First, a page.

A first-time visitor to Strathmore Hall's aristocratic music room on Saturday was a pinball machine, winking luridly at the audience, awaiting new music by German electronic composer Ulrich Suesse. In wandered the musicians, who elbowed for turns at the machine. When flutist Karen Johnson reached the total "closest to the number 51800," as directed by the score for Suesse's "No Player," she quit, picked up her flute and began tootling around with the numbers 5, 1, 8, -- the fifth, first and eighth degrees of the A minor scale -- opening Bach's English Suite in that key.

The other musicians then joined Johnson, adding their own bits of instrumental color to Suesse's typewriter-style reading of the suite from the piano. At irregular but right-sounding intervals, the pinball machine, remotely manipulated by sound artist Doug Quin, chimed in on the beat with thumping baroque regularity. It would have made P.D.Q. Bach squirm with envy.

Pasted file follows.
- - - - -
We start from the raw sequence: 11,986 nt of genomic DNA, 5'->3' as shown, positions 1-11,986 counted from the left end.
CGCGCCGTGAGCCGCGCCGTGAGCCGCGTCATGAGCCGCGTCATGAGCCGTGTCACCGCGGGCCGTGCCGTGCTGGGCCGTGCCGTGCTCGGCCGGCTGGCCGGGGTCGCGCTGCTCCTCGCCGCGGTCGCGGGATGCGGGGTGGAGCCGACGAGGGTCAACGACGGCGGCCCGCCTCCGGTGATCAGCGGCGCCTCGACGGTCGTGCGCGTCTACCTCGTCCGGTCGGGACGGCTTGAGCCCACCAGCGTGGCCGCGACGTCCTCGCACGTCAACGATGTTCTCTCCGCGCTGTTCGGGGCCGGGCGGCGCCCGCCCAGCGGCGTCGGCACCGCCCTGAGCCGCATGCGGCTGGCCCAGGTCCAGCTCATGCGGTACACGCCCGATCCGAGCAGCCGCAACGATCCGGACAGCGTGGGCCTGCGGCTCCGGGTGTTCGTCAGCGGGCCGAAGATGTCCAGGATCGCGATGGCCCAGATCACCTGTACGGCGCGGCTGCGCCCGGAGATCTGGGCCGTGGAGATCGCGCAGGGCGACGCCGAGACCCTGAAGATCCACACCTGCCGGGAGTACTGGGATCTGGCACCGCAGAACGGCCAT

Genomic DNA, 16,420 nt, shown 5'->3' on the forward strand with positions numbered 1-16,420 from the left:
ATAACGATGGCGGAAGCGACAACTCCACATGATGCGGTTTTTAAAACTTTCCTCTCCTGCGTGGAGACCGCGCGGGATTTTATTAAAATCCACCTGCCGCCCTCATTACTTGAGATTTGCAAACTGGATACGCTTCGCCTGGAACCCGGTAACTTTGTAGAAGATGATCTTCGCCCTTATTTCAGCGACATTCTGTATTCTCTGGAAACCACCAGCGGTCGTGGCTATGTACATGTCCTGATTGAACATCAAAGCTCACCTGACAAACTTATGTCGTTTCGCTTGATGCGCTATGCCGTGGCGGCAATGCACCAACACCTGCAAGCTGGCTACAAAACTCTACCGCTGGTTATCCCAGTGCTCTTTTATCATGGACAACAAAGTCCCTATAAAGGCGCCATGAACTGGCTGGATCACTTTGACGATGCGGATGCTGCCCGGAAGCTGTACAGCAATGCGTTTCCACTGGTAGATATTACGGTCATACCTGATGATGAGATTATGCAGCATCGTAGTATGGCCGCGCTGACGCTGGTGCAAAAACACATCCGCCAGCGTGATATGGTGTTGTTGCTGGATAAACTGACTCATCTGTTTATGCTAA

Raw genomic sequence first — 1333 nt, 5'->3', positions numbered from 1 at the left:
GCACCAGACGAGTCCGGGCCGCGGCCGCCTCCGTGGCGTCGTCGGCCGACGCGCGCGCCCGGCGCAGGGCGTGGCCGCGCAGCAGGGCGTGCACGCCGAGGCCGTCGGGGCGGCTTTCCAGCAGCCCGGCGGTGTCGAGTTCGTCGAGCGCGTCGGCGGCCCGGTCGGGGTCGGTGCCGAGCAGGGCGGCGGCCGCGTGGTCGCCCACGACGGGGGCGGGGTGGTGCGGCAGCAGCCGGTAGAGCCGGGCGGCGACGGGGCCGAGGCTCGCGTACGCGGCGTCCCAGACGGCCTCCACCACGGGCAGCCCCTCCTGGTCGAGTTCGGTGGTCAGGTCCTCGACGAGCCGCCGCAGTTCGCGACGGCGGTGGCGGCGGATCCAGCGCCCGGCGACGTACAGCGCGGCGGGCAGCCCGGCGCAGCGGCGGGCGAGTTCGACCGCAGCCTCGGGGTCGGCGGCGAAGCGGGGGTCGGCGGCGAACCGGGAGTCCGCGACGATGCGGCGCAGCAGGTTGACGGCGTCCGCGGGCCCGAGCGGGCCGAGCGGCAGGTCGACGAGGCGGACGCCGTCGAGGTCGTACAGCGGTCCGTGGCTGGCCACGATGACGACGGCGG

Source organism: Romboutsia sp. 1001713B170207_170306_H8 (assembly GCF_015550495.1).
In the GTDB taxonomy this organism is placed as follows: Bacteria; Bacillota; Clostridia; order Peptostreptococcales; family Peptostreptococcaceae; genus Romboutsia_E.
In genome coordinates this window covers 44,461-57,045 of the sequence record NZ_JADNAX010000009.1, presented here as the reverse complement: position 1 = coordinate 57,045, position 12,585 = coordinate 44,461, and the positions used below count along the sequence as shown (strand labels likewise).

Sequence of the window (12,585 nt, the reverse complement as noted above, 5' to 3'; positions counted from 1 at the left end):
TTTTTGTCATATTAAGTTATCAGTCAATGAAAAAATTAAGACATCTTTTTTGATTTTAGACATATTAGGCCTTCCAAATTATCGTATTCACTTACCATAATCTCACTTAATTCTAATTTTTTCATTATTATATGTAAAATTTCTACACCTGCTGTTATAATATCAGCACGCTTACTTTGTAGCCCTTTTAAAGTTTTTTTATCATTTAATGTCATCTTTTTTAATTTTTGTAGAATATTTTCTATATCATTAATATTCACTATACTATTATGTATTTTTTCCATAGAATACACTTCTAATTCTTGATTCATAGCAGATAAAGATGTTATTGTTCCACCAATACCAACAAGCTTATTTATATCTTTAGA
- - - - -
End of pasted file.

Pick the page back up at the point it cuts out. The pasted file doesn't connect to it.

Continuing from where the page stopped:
Suesse's electronic music is proof the medium has changed. Despite his career manipulating expensive behemoths back home in Stuttgart's Studio for Electronic and Computer Music, Suesse creates music that shares little with the remote, austere experiments created in that medium.

A prodigal son of the cut-and-splice school of composition, Suesse hints at fruitful times ahead in the field of theatrical experimental music.

Suesse's human approach to electronic music was obvious in the next piece, "Tone" (1973). With traces of anti-technological polemic, soprano Marilyn DeReggi sighed helplessly as Suesse's prepared piano and assorted electronic noises enveloped her coloratura snippets.

The last of three works, "Evening" recapitulated taped and live recollections of prior events -- from Suesse's prefatory remarks to applause.

The collage of sounds and experience shaped the entire concert as a giant sonata form -- not reproducing it in classical fashion, but adding it to the entire resonance of experience.